Peter J. Tomasi
(a) Patrick Gleason
Peter J. Tomasi and Patrick Gleason’s deconstruction of Bruce Wayne after the death of his son, Damian, has been fascinating. Each issue since Batman and Robin #18 has featured a different Bat-ally and shows a different part of Bruce’s despair over Damian’s murder. That first “Requiem” issue was probably the most emotional, but Batman and Nightwing #23 comes in at a close second. I don’t want to say I knew this issue was going to be great, but Tomasi knows how to write Dick Grayson and he especially knows how to writer Bruce and Dick’s relationship.
Similar to every other issue since Damian died, Batman and Nightwing #23 finds Bruce obsessing over one thing: Damian’s final days. Bruce decides to hook himself into an ‘Internet 3.0’ fully-integrated, insanely advanced virtual simulator in attempts to prove he could have saved his son’s life. It’s a futile effort because even if Bruce does prove himself correct, he’s just proving that he failed without a doubt, nothing more. I can’t tell if this is some weird, Batman-y stage in the Kubler-Ross model, or just Bruce going through the motions, but it’s painful even to see Bruce forcing himself to relive time with his dead son.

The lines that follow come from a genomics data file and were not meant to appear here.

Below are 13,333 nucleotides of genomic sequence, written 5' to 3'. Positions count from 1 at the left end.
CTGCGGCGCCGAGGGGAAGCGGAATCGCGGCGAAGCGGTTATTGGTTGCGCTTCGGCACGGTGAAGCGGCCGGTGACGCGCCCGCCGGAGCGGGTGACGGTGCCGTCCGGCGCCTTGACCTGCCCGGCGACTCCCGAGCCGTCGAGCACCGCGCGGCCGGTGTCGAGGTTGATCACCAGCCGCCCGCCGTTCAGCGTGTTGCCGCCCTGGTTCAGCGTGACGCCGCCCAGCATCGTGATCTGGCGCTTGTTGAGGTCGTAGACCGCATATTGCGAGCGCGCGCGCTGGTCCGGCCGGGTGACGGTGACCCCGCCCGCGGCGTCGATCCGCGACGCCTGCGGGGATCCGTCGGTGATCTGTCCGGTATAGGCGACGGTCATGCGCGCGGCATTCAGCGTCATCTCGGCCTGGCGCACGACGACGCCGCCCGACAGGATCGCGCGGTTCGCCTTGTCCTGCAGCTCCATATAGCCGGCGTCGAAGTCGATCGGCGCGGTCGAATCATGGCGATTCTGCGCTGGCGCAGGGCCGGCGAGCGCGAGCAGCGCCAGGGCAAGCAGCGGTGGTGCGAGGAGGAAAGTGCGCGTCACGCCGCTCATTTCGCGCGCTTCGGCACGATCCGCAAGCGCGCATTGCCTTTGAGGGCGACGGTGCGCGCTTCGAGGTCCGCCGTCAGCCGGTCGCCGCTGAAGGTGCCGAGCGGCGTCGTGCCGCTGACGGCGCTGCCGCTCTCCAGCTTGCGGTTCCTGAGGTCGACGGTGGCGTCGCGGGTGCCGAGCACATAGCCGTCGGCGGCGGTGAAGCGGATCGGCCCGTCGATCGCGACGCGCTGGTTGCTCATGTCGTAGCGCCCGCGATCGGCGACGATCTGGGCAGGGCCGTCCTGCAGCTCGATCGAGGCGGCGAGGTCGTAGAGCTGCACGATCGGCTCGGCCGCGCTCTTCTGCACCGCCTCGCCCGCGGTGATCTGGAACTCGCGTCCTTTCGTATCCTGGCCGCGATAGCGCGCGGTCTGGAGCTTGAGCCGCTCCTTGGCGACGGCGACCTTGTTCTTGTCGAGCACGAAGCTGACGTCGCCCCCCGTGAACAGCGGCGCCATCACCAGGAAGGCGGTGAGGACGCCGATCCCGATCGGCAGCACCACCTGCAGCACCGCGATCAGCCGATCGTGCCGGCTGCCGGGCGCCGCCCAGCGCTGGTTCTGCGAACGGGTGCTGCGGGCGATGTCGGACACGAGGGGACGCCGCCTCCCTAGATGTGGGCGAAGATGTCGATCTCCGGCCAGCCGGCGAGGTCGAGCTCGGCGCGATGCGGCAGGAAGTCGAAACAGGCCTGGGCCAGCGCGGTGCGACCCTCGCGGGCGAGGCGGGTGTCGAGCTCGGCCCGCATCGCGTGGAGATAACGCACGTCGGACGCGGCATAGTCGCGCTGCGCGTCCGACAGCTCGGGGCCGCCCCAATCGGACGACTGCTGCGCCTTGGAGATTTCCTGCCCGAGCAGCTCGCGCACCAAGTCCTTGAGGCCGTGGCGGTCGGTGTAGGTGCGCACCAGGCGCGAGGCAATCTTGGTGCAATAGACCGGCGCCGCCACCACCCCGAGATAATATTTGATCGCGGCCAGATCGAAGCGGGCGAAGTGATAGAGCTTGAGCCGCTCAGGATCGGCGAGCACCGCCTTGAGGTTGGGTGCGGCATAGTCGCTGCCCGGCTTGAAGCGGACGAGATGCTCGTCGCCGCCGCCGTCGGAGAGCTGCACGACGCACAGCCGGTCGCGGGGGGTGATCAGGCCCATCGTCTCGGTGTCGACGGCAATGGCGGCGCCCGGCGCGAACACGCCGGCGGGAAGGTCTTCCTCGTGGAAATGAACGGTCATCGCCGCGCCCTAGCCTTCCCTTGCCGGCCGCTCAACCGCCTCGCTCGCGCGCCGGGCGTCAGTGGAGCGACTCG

Nightwing is one of the best Batman characters because Dick Grayson was destined to be the only one of Bruce’s allies who can actually tell him the truth without getting shut down almost immediately. Dick knows when to push Batman and when to let him go his own way. It took a long time for these two to get to the place they’re now in — with Bruce respecting Dick’s decisions and taking his advice to heart — but the result is that Bruce has a true confidant who can achieve more with a few simple actions than others can with weeks of effort.
Alfred Pennyworth also takes home an award for Best Supporting Actor with his own time on the Internet 3.0 simulator where he never lets Damian leave the manor in the first place. Bruce and Alfred have a shared moment of pain that helps them both move past the desire to literally relive the past. It’s hard to see a character like Alfred cry because he only stows away his stoicism for great, great tragedies. Patrick Gleason also does a tremendous job conveying these emotional weights through spot-on facial expressions and body language that makes these characters look sad and depressed.
I teared up for Damian Wayne when I got to the end of Batman and Nightwing #23. Seeing Alfred torture himself by trying to change an unchangeable past is heartbreaking. These “Requiem” issues following Damian’s death have been haunting, intense, emotionally challenging, and generally fantastic reading. It’s not often one death can provide so much material without it feeling like overkill. Batman and Robin has been one of my absolute favorite series since I started reading the ‘New 52’, and it continues to impress me each and every month.